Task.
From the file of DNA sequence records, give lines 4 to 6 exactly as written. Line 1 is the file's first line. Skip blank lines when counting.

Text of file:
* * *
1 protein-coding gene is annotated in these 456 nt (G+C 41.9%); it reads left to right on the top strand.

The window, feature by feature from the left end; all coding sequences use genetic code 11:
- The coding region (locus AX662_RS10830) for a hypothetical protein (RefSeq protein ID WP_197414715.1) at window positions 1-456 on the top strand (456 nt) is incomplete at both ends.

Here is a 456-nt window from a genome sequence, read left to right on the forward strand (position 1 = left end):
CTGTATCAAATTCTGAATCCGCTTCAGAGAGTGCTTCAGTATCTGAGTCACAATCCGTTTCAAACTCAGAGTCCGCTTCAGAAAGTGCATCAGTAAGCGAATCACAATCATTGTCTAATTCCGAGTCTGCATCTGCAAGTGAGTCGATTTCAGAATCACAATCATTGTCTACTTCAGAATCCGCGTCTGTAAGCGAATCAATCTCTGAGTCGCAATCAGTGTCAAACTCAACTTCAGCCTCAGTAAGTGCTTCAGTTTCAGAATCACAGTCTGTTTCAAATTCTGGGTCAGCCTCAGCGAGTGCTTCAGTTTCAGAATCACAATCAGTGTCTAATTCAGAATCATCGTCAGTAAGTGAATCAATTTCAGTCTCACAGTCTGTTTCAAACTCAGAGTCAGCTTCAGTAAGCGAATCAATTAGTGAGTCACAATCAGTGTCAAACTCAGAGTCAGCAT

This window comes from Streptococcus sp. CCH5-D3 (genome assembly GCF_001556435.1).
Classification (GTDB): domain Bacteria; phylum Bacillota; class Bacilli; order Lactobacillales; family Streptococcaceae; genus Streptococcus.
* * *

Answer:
Here is a 456-nt window from a genome sequence, read left to right on the forward strand (position 1 = left end):
CTGTATCAAATTCTGAATCCGCTTCAGAGAGTGCTTCAGTATCTGAGTCACAATCCGTTTCAAACTCAGAGTCCGCTTCAGAAAGTGCATCAGTAAGCGAATCACAATCATTGTCTAATTCCGAGTCTGCATCTGCAAGTGAGTCGATTTCAGAATCACAATCATTGTCTACTTCAGAATCCGCGTCTGTAAGCGAATCAATCTCTGAGTCGCAATCAGTGTCAAACTCAACTTCAGCCTCAGTAAGTGCTTCAGTTTCAGAATCACAGTCTGTTTCAAATTCTGGGTCAGCCTCAGCGAGTGCTTCAGTTTCAGAATCACAATCAGTGTCTAATTCAGAATCATCGTCAGTAAGTGAATCAATTTCAGTCTCACAGTCTGTTTCAAACTCAGAGTCAGCTTCAGTAAGCGAATCAATTAGTGAGTCACAATCAGTGTCAAACTCAGAGTCAGCAT

This window comes from Streptococcus sp. CCH5-D3 (genome assembly GCF_001556435.1).